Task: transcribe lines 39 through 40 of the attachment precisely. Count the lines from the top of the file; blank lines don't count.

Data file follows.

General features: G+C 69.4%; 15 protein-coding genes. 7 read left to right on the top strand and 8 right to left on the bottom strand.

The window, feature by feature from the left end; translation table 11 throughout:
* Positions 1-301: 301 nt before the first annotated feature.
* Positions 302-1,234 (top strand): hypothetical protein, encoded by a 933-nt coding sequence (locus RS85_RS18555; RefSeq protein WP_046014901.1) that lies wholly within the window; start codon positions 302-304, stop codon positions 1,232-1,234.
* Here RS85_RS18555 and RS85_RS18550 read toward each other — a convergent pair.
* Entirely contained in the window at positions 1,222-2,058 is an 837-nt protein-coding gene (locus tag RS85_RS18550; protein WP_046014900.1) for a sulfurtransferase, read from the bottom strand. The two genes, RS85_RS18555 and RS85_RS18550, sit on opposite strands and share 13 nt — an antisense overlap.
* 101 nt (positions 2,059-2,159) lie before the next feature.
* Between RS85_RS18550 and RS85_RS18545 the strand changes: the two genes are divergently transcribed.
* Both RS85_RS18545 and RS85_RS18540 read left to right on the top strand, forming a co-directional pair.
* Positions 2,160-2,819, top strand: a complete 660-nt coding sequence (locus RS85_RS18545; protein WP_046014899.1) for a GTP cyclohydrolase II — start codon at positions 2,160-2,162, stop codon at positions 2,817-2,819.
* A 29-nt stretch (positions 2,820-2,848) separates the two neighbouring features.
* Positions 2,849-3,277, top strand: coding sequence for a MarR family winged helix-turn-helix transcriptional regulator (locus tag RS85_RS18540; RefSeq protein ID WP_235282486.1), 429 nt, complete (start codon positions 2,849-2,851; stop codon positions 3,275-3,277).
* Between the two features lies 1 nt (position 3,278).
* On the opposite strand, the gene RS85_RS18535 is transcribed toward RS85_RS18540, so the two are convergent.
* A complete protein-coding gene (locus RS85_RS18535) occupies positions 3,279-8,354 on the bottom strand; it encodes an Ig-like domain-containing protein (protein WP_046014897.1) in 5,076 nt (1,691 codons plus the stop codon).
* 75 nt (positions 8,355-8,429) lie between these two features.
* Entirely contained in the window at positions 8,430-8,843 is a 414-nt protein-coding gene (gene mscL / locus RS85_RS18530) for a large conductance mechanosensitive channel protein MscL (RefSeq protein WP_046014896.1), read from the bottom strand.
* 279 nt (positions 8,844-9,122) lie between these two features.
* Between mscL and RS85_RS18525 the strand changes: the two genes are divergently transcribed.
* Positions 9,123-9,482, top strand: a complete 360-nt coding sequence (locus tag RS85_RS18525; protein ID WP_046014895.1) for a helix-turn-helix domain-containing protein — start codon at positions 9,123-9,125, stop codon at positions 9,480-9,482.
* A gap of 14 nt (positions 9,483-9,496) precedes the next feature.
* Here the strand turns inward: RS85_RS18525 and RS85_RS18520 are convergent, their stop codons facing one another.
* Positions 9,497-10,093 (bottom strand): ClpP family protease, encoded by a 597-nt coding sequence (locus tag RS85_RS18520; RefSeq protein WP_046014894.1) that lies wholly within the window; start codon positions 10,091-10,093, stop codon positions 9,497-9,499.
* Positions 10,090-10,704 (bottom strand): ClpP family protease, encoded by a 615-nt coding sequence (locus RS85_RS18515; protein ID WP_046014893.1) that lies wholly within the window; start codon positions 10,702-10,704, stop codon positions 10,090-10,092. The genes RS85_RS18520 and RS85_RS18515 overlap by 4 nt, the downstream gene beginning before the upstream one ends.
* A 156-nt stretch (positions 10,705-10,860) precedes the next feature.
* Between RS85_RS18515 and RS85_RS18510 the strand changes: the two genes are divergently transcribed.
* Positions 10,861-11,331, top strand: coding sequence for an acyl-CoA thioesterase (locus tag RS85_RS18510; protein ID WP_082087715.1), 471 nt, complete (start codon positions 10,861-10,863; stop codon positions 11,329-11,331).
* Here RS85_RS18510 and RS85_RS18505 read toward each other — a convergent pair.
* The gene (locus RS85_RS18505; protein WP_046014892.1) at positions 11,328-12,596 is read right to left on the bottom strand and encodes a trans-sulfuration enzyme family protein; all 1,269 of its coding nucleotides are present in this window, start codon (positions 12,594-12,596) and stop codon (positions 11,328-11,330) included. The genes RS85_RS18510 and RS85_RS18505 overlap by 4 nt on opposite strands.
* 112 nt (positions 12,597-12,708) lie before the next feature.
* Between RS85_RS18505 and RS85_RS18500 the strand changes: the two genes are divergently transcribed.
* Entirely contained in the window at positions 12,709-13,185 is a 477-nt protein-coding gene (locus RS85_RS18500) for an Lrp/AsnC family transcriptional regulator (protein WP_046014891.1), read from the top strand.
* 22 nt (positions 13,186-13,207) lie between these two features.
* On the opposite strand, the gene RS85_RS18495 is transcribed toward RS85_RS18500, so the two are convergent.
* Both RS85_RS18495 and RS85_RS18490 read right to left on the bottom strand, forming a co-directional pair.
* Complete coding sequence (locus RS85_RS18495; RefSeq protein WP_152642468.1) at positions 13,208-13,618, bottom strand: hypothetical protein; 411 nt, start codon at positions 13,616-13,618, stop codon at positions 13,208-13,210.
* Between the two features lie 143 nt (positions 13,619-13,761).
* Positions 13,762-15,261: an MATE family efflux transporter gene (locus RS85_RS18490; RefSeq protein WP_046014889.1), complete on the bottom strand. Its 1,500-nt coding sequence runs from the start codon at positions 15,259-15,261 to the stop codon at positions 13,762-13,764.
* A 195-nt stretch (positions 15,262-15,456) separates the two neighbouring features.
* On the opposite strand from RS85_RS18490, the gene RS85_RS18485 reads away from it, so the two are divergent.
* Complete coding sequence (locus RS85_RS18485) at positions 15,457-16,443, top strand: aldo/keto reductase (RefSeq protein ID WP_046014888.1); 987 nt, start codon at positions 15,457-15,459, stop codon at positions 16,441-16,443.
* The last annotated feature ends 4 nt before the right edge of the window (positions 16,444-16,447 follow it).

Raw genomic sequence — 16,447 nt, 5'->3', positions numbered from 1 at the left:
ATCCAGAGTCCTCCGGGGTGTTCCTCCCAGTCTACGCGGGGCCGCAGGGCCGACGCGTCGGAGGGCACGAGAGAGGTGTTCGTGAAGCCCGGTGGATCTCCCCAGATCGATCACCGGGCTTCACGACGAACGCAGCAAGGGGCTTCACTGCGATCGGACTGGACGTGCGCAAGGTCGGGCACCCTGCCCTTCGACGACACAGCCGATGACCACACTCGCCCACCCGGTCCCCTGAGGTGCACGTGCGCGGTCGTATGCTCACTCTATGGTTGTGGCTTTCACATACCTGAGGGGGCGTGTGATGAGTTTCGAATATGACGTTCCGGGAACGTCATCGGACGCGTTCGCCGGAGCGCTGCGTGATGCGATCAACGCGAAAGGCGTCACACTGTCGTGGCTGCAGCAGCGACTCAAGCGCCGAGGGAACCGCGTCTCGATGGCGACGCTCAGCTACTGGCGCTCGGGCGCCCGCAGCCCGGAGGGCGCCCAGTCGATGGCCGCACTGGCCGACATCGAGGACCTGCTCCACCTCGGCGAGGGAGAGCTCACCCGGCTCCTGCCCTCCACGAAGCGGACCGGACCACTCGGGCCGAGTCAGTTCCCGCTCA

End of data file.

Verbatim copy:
* A 195-nt stretch (positions 15,262-15,456) separates the two neighbouring features.
* On the opposite strand from RS85_RS18490, the gene RS85_RS18485 reads away from it, so the two are divergent.